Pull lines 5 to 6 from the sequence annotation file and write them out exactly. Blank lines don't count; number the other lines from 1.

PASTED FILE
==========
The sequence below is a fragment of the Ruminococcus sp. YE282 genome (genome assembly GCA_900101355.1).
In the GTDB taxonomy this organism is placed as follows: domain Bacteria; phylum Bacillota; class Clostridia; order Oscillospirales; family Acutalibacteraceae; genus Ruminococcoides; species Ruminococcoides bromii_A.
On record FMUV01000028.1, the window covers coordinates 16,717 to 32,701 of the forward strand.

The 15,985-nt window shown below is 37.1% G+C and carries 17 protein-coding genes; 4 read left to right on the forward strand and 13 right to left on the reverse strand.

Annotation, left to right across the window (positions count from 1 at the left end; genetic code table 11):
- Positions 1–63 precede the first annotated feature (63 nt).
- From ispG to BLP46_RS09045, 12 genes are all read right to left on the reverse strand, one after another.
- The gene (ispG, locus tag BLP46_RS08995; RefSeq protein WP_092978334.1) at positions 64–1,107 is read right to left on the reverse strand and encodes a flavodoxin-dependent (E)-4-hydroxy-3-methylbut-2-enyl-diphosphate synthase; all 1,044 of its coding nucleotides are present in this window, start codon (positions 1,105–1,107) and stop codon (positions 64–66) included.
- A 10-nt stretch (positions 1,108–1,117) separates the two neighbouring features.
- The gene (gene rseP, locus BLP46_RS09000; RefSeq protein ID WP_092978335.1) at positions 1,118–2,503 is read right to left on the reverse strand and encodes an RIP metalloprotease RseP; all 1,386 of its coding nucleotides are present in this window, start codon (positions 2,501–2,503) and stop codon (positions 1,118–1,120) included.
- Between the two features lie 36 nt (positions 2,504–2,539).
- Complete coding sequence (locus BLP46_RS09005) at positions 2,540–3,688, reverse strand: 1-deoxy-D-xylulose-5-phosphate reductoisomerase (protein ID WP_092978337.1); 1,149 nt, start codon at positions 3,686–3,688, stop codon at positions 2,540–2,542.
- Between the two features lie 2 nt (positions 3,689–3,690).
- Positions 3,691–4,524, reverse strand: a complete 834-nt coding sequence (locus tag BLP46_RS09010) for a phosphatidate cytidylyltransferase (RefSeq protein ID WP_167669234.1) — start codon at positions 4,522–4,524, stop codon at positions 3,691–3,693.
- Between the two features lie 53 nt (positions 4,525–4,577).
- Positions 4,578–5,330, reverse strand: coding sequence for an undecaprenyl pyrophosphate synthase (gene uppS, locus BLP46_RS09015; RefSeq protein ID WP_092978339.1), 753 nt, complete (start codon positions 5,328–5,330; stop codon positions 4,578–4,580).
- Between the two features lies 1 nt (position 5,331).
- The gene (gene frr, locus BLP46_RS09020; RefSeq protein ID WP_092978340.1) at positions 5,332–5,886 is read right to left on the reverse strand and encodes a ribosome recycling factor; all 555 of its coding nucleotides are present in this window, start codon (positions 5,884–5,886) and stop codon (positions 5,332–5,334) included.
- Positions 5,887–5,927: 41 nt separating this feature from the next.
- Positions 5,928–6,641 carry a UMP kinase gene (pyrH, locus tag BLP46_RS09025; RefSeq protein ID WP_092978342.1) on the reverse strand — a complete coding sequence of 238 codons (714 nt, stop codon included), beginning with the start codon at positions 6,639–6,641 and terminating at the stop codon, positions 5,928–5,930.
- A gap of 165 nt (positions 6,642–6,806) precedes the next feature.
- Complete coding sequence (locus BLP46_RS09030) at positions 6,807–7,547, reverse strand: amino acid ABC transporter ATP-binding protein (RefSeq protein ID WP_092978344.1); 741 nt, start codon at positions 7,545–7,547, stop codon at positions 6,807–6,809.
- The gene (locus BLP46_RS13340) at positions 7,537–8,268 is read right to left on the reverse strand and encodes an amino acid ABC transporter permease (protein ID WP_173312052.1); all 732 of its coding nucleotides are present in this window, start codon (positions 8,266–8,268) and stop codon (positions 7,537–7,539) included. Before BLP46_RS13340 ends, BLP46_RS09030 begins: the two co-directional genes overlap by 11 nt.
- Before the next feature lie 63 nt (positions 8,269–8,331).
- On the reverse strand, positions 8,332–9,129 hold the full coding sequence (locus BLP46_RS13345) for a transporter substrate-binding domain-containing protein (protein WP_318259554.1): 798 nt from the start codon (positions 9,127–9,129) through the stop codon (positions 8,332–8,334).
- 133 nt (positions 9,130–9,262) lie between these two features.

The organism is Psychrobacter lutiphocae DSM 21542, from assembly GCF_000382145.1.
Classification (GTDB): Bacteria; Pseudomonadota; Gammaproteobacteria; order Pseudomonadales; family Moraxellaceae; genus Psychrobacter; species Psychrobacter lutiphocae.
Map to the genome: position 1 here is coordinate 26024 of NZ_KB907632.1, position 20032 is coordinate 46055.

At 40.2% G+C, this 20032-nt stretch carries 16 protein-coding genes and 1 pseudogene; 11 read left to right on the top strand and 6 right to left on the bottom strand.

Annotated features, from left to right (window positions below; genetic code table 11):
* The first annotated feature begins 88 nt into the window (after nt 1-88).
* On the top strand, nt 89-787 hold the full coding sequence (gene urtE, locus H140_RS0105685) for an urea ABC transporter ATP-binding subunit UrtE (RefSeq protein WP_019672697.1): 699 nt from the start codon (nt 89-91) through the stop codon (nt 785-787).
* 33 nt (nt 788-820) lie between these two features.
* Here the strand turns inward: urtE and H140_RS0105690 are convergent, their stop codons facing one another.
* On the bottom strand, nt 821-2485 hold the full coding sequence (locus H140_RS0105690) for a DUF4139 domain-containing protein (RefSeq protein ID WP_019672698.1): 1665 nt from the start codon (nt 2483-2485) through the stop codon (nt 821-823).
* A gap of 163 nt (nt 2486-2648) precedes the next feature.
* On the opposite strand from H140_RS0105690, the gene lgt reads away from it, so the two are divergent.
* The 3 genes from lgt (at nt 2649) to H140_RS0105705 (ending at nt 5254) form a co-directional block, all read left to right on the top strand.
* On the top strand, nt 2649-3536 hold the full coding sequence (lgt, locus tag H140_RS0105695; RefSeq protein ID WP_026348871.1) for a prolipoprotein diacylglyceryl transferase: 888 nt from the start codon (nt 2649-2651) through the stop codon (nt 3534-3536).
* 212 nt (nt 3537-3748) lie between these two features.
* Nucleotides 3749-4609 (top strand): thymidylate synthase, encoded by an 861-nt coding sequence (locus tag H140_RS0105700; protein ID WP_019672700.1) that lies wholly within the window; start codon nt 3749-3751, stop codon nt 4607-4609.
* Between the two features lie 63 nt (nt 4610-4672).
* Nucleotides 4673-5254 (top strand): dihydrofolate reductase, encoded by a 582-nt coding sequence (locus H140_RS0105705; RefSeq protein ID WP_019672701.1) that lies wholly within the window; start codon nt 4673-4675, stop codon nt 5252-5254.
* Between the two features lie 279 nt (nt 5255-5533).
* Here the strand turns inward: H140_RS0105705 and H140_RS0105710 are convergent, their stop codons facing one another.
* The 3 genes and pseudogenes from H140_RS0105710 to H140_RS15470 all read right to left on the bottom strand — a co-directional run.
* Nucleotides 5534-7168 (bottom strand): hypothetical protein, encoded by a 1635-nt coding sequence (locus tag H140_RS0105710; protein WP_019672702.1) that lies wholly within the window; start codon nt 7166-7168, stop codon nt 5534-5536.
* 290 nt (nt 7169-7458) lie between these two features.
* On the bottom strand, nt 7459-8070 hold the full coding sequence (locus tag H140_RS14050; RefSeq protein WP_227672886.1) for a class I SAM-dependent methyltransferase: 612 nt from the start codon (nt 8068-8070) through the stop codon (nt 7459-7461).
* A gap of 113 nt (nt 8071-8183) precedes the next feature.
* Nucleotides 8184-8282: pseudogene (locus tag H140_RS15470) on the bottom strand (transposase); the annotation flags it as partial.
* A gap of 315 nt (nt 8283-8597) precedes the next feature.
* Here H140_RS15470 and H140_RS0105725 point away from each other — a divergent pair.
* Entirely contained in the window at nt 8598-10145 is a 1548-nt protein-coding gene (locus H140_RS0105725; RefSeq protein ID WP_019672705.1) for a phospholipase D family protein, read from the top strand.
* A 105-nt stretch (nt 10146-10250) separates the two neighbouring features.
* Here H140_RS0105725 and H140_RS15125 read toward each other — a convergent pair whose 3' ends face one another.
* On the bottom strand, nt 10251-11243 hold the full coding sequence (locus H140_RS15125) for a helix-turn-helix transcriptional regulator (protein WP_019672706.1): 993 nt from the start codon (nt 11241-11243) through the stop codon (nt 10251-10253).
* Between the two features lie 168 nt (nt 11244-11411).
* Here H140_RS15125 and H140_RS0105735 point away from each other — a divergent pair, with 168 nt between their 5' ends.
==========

Annotation, left to right across the window (positions count from 1 at the left end; genetic code table 11):
- Positions 1–63 precede the first annotated feature (63 nt).